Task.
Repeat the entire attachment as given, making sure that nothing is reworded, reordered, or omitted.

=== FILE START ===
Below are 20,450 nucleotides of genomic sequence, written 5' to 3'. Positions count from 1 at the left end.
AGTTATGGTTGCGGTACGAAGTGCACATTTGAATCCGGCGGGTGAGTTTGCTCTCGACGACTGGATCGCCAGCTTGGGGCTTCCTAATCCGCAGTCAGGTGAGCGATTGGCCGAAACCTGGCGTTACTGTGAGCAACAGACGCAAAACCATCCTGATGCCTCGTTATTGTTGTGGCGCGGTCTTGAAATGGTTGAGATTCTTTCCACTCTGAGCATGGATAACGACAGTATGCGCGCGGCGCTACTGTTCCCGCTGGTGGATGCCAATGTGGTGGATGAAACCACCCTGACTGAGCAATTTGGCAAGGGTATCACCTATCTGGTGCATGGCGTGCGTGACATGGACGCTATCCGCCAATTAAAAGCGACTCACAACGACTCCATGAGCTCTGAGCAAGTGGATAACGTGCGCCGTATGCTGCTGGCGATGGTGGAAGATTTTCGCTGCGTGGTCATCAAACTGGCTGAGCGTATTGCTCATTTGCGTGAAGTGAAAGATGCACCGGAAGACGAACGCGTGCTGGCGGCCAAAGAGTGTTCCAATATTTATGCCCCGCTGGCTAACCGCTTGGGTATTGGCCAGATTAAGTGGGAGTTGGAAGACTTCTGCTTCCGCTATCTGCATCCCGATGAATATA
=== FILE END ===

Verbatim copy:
Below are 20,450 nucleotides of genomic sequence, written 5' to 3'. Positions count from 1 at the left end.
AGTTATGGTTGCGGTACGAAGTGCACATTTGAATCCGGCGGGTGAGTTTGCTCTCGACGACTGGATCGCCAGCTTGGGGCTTCCTAATCCGCAGTCAGGTGAGCGATTGGCCGAAACCTGGCGTTACTGTGAGCAACAGACGCAAAACCATCCTGATGCCTCGTTATTGTTGTGGCGCGGTCTTGAAATGGTTGAGATTCTTTCCACTCTGAGCATGGATAACGACAGTATGCGCGCGGCGCTACTGTTCCCGCTGGTGGATGCCAATGTGGTGGATGAAACCACCCTGACTGAGCAATTTGGCAAGGGTATCACCTATCTGGTGCATGGCGTGCGTGACATGGACGCTATCCGCCAATTAAAAGCGACTCACAACGACTCCATGAGCTCTGAGCAAGTGGATAACGTGCGCCGTATGCTGCTGGCGATGGTGGAAGATTTTCGCTGCGTGGTCATCAAACTGGCTGAGCGTATTGCTCATTTGCGTGAAGTGAAAGATGCACCGGAAGACGAACGCGTGCTGGCGGCCAAAGAGTGTTCCAATATTTATGCCCCGCTGGCTAACCGCTTGGGTATTGGCCAGATTAAGTGGGAGTTGGAAGACTTCTGCTTCCGCTATCTGCATCCCGATGAATATA